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BuyZET: Procurement transportation and emission footprint report
BuyZET: Procurement transportation and emission footprint report

Application Area

  • Data gathering
  • Appraisal and assessment
  • Evaluation and monitoring

Tool Type

  • Guidance document / Manual
  • Indicator set
  • Method / Approach

Target Audience

  • Small cities
  • Medium-sized cities
  • Large cities
  • Metropolitan regions
  • Other

Summary

Background to the mapping report

BuyZET aims for procurement of innovative solutions for zero emission urban delivery of goods and services. This report outlines the methods and results of the transportation footprint mapping exercise that identifies high priority procurement areas. These procurement areas have the potential, through improved processes and supplier solutions, to impact upon the transportation footprint of a public authority.

 

Summary of mapping approach

The first step in mapping the transportation footprint is to identify and include all activities performed by cities that involve transportation. Each city within the BuyZET project – Copenhagen, Oslo and Rotterdam – has studied the transportation impacts of different types of procurement activities following different methodologies developed within the project.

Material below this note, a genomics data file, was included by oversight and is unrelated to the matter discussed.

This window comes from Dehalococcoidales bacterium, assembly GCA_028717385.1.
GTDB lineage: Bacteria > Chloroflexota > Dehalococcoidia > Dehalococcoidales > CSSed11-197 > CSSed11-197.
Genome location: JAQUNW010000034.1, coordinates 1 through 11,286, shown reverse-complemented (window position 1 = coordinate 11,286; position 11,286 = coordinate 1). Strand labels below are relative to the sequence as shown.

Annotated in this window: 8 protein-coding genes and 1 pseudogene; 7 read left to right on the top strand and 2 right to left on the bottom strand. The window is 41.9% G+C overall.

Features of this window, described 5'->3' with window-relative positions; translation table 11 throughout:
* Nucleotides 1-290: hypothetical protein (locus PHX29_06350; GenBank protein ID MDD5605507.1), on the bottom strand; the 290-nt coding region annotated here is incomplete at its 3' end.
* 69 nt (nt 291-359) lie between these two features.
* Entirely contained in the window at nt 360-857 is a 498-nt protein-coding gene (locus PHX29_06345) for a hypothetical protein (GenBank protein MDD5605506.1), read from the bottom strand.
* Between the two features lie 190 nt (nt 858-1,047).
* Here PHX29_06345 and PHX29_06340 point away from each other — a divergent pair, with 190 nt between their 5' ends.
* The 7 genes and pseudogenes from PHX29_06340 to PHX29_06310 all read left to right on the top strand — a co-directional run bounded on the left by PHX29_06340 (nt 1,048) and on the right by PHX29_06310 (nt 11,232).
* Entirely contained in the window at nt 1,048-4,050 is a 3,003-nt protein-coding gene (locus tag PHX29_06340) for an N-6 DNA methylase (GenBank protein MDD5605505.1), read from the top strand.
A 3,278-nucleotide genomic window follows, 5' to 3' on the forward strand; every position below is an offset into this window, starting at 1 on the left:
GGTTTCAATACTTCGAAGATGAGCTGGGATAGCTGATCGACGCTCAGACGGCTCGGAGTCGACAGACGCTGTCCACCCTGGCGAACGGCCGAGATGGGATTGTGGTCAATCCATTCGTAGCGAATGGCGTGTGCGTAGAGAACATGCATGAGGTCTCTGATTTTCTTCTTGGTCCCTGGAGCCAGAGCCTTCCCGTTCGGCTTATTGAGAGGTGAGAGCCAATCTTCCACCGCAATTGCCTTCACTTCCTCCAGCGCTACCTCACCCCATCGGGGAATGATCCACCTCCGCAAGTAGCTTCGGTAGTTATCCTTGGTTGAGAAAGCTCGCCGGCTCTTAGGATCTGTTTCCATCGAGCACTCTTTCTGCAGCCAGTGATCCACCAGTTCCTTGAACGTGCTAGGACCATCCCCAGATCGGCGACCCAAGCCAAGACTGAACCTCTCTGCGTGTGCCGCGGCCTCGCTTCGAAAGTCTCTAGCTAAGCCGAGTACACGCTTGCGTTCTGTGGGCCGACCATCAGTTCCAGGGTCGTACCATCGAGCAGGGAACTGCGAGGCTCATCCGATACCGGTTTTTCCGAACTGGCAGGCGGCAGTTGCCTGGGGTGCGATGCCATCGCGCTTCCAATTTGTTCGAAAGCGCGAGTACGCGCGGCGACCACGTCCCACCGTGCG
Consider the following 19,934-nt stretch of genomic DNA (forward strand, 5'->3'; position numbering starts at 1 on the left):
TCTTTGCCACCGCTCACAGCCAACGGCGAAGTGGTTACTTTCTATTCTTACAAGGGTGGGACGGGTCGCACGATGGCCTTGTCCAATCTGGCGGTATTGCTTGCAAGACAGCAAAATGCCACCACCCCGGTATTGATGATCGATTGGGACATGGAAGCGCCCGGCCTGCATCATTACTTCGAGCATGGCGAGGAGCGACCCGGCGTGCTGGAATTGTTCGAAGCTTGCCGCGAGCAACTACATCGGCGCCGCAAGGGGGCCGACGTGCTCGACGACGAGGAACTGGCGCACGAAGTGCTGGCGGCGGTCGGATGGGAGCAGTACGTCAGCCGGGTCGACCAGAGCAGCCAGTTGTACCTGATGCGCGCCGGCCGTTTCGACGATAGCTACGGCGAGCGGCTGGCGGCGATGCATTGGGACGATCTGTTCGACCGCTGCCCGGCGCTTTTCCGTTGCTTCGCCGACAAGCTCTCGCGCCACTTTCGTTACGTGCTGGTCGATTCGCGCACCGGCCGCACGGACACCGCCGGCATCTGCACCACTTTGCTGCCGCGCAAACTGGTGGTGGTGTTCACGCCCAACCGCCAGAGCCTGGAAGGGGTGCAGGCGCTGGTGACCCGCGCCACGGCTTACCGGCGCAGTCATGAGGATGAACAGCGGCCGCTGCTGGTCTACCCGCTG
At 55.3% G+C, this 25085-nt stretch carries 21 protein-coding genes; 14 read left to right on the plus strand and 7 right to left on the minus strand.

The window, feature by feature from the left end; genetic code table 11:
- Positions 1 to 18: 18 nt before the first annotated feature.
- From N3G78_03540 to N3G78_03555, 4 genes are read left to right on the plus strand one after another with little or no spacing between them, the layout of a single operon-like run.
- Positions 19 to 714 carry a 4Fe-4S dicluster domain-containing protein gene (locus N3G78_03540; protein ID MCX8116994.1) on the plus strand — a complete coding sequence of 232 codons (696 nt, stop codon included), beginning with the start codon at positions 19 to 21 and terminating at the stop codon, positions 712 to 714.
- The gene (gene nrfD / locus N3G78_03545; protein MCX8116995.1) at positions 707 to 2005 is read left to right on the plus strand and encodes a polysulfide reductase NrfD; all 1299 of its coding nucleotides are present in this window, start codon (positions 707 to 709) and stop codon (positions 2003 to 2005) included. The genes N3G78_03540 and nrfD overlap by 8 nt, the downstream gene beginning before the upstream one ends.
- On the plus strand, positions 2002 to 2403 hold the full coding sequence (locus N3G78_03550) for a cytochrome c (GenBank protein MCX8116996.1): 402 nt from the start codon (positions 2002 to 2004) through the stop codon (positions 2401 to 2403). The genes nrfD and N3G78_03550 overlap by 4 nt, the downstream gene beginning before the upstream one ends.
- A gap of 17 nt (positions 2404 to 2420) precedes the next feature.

These activities are divided into three distinct categories, according to the transport ownership and type of service provided. Category 1 relates to the city owned fleet, such as office car fleet, garbage trucks, or vehicles used by maintenance staff. Category 2 is transport services that are procured, including bus services, social transportation and school transport. Category 3 is delivery of other procured goods and services, for example office supplies, cleaning services, school catering, construction or road maintenance. Each city will then identify two priority procurement areas to focus on for the project.

The BuyZET methodology uses three footprint calculation methods: fuel based (the total volume of fuel consumed by a fleet over a year), distance based (the total distance travelled by vehicles in different categories), and spend based (the total amount spent on, or average price of, fuels). Appropriate emissions factors are applied to the collected data from each of these methods.

Depending on the information available for each procurement category, all of these methods can be utilised to map the footprint.

Good Example

Procurement in Oslo

Oslo is the capital of Norway. Public services in Oslo are provided by 50 agencies1 . The procurement function is decentralised. This means that the agencies are responsible for own procurements within an allocated budget. The City of Oslo’s Procurement Strategy is a central steering document for the procurement function. Sustainability is integrated in the Procurement Strategy, with procurement seen as a powerful and strategic tool to reduce negative environmental impacts, by setting relevant environmental requirements for suppliers and deliveries of goods and services.

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